Somewhere out in the cold countryside, shepherds were tending their flocks by night. For these simple men, their job at night was to protect the sheep from predators that would use the darkness as a cloak for their desire to steal, kill and destroy their prey. For a shepherd to properly do his job, he had to let the predators know that the only way to the sheep was through him.
On this particular night, these shepherd ended up being a part of a spectacle no one would have thought possible or believed would involve simple shepherds. What took place that night was something every king on earth would have died to be a part of (and presumed they should have been a part of). No one on earth would have picked some shepherds living out in the fields to be the first eyewitnesses to the birth of the Son of God.
Please look at the familiar Christmas record found in Luke 2:8-14:
"And there were in the same country shepherds abiding in the field, keeping watch over their flock by night.
And, lo, the angel of the Lord came upon them, and the glory of the Lord shone round about them: and they were sore afraid.
And the angel said unto them, Fear not: for, behold, I bring you good tidings of great joy, which shall be to all people.
For unto you is born this day in the city of David a Savior, which is Christ the Lord.
And this shall be a sign unto you; ye shall find the babe wrapped in swaddling clothes, lying in a manger.
And suddenly there was with the angel a multitude of the heavenly host praising God, and saying,
Glory to God in the highest, and on earth peace, good will toward men."
No words in any vocabulary of any language on earth could adequately describe what these shepherds must have seen and felt that night. It is nearly impossible for our finite minds to comprehend what transpired. For these simple men perhaps the last thing any of them expected was to be visited by Gabriel himself and given the message their people had been waiting thousands of years to here.
Oh to have been a shepherd for just that one night. Oh to have been there when Gabriel delivered the message that Christ the Lord was born that night and they were to go see him.
Once the Gabriel and the heavenly host left, the shepherds looked at each other and made the only logical choice; to leave the sheep and hightail it to Bethlehem to see for themselves what the Lord had done. They did not take time to freshen up or grab a new robe. They ran as fast as they could to where Gabriel had instructed them to go.
Amazingly, there is no record of what the shepherds did or said when they found Mary, Joseph and the Babe lying in the manger and this is because it was not important. The shepherds role in the Nativity was to represent the common man to whom Jesus came as Savior and Lord.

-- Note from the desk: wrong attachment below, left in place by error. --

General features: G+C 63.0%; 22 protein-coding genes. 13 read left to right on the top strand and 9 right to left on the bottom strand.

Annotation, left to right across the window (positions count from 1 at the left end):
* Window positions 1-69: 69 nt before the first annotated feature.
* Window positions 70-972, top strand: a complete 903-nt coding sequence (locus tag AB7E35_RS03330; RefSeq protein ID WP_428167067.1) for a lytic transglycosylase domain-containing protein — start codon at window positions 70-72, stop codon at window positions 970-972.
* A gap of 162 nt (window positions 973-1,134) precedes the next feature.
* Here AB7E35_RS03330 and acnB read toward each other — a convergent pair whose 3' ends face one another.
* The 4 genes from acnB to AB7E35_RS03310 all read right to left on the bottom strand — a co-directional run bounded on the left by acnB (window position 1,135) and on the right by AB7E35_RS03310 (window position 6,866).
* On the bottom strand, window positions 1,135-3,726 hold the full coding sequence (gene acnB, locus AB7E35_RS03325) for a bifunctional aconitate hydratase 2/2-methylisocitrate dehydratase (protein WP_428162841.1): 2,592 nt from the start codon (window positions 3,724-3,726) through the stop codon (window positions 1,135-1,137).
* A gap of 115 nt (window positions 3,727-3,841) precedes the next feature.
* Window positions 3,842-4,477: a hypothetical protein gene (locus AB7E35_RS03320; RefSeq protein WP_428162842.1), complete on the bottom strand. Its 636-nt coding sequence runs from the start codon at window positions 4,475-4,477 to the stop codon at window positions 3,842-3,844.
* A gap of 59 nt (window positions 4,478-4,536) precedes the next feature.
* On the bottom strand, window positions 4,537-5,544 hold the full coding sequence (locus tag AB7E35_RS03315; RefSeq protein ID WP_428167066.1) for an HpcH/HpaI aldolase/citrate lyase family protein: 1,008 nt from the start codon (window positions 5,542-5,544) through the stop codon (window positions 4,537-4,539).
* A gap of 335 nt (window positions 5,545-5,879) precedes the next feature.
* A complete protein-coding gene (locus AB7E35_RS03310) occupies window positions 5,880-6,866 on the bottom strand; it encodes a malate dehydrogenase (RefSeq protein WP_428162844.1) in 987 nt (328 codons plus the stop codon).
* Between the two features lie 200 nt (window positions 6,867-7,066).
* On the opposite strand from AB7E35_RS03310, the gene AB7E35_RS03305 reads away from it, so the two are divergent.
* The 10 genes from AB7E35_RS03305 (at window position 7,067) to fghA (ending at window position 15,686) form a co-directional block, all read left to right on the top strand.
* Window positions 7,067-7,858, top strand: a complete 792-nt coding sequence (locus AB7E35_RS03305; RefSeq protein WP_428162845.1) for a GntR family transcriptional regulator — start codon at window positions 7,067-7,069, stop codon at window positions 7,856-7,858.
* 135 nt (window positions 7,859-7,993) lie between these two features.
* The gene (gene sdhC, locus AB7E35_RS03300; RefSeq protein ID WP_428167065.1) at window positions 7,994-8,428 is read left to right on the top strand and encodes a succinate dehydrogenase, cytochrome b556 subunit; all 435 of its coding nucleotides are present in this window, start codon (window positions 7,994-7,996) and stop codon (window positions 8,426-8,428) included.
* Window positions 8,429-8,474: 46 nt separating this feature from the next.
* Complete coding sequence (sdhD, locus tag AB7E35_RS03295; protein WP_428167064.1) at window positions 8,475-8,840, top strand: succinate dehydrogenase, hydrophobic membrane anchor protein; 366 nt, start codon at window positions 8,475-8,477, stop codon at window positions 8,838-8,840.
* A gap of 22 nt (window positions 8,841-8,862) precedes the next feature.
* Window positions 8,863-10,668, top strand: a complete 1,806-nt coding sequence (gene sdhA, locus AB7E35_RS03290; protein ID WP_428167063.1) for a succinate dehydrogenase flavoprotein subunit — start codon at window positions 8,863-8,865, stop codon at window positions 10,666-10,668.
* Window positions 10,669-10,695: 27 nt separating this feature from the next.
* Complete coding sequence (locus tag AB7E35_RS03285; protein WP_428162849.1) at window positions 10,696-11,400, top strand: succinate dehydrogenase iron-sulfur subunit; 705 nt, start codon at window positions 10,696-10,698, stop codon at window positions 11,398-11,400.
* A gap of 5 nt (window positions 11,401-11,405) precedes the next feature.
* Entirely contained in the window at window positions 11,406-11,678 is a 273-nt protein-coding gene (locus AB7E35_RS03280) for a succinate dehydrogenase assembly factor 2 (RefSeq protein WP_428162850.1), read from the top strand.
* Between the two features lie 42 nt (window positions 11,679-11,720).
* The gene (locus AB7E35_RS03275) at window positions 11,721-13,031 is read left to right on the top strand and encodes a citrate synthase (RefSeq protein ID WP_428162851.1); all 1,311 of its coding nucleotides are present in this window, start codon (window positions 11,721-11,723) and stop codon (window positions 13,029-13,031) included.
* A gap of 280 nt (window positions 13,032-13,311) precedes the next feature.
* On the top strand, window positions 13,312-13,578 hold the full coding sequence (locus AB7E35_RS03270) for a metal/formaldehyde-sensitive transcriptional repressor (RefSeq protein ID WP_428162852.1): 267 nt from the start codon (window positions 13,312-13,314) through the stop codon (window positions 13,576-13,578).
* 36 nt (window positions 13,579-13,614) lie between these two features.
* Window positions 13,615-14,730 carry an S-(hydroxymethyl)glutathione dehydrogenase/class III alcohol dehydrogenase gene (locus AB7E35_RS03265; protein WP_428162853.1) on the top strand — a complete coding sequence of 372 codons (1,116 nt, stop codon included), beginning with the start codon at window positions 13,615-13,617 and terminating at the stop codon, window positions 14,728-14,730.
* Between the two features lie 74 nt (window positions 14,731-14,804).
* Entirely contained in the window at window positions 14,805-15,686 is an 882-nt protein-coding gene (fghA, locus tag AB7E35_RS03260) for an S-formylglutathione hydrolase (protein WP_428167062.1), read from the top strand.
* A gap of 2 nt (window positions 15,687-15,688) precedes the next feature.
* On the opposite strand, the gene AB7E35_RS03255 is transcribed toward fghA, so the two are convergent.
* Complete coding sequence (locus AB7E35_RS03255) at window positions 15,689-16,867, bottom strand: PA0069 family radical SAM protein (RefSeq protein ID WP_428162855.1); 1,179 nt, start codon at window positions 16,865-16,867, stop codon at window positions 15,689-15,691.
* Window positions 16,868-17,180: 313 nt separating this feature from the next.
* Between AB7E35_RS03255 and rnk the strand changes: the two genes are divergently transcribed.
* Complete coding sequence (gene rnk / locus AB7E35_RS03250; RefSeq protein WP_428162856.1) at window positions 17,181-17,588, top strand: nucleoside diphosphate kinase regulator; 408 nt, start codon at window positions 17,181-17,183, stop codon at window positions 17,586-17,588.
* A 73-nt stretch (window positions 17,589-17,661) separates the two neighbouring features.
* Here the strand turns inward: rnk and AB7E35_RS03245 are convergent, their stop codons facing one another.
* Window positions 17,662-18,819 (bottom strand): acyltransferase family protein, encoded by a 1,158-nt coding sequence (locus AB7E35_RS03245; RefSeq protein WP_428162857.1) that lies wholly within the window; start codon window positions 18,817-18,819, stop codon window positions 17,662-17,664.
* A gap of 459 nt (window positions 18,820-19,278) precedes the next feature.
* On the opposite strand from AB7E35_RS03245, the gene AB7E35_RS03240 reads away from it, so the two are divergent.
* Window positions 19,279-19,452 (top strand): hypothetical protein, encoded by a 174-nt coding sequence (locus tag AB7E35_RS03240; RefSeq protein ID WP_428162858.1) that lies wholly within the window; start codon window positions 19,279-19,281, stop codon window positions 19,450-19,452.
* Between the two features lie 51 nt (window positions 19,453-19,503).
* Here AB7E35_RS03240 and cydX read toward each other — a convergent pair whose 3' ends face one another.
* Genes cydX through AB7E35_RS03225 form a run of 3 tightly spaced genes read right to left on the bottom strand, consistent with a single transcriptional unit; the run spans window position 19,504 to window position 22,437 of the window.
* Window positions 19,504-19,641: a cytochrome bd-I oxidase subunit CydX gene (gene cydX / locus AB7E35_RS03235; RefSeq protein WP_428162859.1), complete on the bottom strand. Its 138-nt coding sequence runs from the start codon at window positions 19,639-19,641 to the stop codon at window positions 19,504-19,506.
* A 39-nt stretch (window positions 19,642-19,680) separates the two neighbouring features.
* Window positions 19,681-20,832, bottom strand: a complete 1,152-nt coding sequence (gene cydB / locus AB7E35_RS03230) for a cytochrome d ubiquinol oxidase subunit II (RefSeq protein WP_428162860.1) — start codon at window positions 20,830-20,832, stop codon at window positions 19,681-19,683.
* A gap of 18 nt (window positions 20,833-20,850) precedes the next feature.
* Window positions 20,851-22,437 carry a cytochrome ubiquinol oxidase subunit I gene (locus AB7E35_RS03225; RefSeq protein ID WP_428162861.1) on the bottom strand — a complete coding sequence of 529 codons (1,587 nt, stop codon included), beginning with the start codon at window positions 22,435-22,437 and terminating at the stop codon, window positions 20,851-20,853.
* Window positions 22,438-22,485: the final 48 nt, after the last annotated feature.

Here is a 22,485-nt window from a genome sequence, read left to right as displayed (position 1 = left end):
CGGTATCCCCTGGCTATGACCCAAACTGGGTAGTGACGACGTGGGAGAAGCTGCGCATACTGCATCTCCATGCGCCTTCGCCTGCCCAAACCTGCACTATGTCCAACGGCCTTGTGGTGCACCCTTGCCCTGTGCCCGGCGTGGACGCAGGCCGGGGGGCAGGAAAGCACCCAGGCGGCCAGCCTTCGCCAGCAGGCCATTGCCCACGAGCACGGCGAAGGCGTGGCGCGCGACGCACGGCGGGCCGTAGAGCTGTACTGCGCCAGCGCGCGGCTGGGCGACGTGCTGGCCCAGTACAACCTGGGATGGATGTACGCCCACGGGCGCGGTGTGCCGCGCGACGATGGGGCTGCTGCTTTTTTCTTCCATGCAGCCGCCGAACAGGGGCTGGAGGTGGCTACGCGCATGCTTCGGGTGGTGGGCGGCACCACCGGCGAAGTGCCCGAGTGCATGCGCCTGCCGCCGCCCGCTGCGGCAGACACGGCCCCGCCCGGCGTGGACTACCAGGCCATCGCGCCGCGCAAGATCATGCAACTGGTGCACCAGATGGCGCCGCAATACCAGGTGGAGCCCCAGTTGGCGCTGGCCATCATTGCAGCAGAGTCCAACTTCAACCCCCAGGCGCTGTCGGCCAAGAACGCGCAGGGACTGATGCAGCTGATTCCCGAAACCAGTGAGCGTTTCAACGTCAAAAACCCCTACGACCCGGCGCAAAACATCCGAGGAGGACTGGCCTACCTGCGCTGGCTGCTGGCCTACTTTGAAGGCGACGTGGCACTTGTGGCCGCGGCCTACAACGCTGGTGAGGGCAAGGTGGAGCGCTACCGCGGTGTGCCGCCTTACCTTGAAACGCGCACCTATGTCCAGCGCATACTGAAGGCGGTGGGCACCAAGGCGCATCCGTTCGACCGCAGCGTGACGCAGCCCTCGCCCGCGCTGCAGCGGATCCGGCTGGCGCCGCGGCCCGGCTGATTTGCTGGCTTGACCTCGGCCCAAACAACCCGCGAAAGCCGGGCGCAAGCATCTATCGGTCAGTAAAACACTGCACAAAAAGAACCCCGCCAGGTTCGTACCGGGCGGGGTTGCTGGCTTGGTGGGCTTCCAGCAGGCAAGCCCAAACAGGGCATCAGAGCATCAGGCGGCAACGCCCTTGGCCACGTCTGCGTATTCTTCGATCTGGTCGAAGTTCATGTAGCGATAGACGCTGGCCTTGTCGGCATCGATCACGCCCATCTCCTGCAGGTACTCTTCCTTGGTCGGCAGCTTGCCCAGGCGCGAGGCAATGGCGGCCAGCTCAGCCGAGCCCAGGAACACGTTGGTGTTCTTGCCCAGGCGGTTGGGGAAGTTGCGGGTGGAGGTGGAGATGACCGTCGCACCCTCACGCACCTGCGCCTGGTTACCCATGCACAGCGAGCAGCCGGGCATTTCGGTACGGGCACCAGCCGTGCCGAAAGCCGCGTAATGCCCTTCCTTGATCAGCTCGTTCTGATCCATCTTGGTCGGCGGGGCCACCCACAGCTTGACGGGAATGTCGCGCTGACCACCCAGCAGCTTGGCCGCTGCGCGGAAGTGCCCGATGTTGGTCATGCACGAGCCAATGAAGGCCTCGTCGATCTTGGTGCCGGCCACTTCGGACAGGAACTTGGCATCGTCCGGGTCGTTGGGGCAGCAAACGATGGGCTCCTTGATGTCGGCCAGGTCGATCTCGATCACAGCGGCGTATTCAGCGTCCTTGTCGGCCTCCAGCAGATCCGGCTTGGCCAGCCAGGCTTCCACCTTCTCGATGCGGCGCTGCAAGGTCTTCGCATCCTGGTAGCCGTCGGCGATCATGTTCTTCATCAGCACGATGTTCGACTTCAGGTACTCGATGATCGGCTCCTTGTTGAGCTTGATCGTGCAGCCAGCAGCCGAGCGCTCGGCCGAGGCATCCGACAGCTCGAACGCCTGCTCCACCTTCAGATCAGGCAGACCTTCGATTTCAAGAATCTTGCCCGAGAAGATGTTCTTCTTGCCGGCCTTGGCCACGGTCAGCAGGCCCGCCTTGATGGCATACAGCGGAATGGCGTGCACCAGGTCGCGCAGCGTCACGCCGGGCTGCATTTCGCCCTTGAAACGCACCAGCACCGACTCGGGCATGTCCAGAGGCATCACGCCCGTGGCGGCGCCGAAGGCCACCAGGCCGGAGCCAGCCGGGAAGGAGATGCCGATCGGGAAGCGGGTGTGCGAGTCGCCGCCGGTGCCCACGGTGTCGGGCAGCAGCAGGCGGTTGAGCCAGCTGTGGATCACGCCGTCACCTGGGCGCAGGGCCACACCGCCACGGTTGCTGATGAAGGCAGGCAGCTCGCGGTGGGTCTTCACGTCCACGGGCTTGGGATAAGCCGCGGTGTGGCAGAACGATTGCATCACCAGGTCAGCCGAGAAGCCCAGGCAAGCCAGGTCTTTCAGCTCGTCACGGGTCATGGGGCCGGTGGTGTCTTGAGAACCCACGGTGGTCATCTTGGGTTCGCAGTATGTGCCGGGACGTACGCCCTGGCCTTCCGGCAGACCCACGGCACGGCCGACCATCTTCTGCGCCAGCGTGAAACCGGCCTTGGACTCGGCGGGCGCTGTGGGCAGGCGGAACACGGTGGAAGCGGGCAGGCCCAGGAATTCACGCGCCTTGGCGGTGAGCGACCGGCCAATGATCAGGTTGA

Everything that took place the night Jesus was born personifies humility and humanity. Being born in a stable, lain in a manger, born of two teenagers and the only known witnesses that night being simple shepherds in the fields watching their sheep.
There were no fireworks display, no trumpet from heaven the whole world heard, palaces of grandeur or servants a waiting. No, when Jesus Christ entered this world, there were Mary and Joseph and some farm animals soon joined by some shepherds. That is it.
It is interesting to note that the ones God originally chose to announce the coming of the Messiah were shepherds. God certainly calls the base things of this world to confound the wise and mighty.
I have often wondered what the significance of the shepherds was and I think first and foremost they personify humility and secondly that just might have been there to watch over the baby Jesus and protect Him from forces unseen and unheard. After all, that is a huge part of a shepherds job.
When the shepherds returned to their flocks, this is what Luke 2:20 says about them:
"And the shepherds returned, glorifying and praising God for all the things that they had heard and seen, as it was told unto them."
Would this not be the best way to look at the upcoming week leading up to the time we celebrate the birth of our Lord Jesus Christ? I urge all of us to spend some time this week glorifying and praising God for all the things we have heard and seen and everything God has chosen to share with us in His glorious Word.
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